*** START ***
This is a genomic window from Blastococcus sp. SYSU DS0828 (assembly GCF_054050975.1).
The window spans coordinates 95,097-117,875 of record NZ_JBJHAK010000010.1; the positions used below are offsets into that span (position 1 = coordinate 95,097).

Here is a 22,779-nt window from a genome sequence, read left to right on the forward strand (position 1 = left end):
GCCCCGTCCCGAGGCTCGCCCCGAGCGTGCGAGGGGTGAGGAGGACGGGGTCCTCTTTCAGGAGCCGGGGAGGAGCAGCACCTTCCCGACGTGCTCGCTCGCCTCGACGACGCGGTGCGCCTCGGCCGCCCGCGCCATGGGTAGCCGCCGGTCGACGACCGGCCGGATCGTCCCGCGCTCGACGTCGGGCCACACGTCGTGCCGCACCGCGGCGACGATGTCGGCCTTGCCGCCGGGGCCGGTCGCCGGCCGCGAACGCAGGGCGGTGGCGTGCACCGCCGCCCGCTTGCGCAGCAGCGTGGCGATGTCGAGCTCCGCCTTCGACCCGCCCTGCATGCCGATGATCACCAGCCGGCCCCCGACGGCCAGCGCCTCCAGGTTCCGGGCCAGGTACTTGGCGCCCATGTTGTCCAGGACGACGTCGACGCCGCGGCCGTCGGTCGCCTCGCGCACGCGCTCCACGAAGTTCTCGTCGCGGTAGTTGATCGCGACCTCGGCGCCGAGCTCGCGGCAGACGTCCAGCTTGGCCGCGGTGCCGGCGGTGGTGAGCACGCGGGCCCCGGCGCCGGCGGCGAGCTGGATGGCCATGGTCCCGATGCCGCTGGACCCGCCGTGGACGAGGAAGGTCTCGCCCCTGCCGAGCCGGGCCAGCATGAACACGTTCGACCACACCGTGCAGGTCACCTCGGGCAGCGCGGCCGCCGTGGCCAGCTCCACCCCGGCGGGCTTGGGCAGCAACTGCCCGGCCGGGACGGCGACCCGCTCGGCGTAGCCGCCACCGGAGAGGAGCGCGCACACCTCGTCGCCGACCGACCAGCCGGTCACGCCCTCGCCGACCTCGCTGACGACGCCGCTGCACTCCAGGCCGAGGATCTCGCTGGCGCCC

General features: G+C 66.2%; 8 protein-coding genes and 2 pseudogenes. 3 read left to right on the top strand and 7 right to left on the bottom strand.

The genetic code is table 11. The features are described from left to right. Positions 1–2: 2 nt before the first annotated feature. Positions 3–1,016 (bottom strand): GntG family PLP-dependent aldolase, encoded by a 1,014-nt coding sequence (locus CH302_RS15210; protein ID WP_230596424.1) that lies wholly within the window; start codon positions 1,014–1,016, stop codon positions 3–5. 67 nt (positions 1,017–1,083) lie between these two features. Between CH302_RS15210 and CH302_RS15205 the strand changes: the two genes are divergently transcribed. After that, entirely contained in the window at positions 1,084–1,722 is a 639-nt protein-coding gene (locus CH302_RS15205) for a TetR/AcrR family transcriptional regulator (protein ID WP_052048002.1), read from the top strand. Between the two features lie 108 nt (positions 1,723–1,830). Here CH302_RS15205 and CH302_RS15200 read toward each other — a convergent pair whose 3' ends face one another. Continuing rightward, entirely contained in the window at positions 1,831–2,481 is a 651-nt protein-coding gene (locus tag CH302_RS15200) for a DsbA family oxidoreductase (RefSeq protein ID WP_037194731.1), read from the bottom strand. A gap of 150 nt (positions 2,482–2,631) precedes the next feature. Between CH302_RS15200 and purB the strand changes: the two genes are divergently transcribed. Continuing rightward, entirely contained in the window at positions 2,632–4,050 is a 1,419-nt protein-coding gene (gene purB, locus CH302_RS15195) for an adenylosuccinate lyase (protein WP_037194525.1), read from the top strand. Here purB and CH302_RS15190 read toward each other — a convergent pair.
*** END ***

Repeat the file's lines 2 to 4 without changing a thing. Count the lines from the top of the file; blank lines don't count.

The window spans coordinates 95,097-117,875 of record NZ_JBJHAK010000010.1; the positions used below are offsets into that span (position 1 = coordinate 95,097).

Here is a 22,779-nt window from a genome sequence, read left to right on the forward strand (position 1 = left end):
GCCCCGTCCCGAGGCTCGCCCCGAGCGTGCGAGGGGTGAGGAGGACGGGGTCCTCTTTCAGGAGCCGGGGAGGAGCAGCACCTTCCCGACGTGCTCGCTCGCCTCGACGACGCGGTGCGCCTCGGCCGCCCGCGCCATGGGTAGCCGCCGGTCGACGACCGGCCGGATCGTCCCGCGCTCGACGTCGGGCCACACGTCGTGCCGCACCGCGGCGACGATGTCGGCCTTGCCGCCGGGGCCGGTCGCCGGCCGCGAACGCAGGGCGGTGGCGTGCACCGCCGCCCGCTTGCGCAGCAGCGTGGCGATGTCGAGCTCCGCCTTCGACCCGCCCTGCATGCCGATGATCACCAGCCGGCCCCCGACGGCCAGCGCCTCCAGGTTCCGGGCCAGGTACTTGGCGCCCATGTTGTCCAGGACGACGTCGACGCCGCGGCCGTCGGTCGCCTCGCGCACGCGCTCCACGAAGTTCTCGTCGCGGTAGTTGATCGCGACCTCGGCGCCGAGCTCGCGGCAGACGTCCAGCTTGGCCGCGGTGCCGGCGGTGGTGAGCACGCGGGCCCCGGCGCCGGCGGCGAGCTGGATGGCCATGGTCCCGATGCCGCTGGACCCGCCGTGGACGAGGAAGGTCTCGCCCCTGCCGAGCCGGGCCAGCATGAACACGTTCGACCACACCGTGCAGGTCACCTCGGGCAGCGCGGCCGCCGTGGCCAGCTCCACCCCGGCGGGCTTGGGCAGCAACTGCCCGGCCGGGACGGCGACCCGCTCGGCGTAGCCGCCACCGGAGAGGAGCGCGCACACCTCGTCGCCGACCGACCAGCCGGTCACGCCCTCGCCGACCTCGCTGACGACGCCGCTGCACTCCAGGCCGAGGATCTCGCTGGCGCCC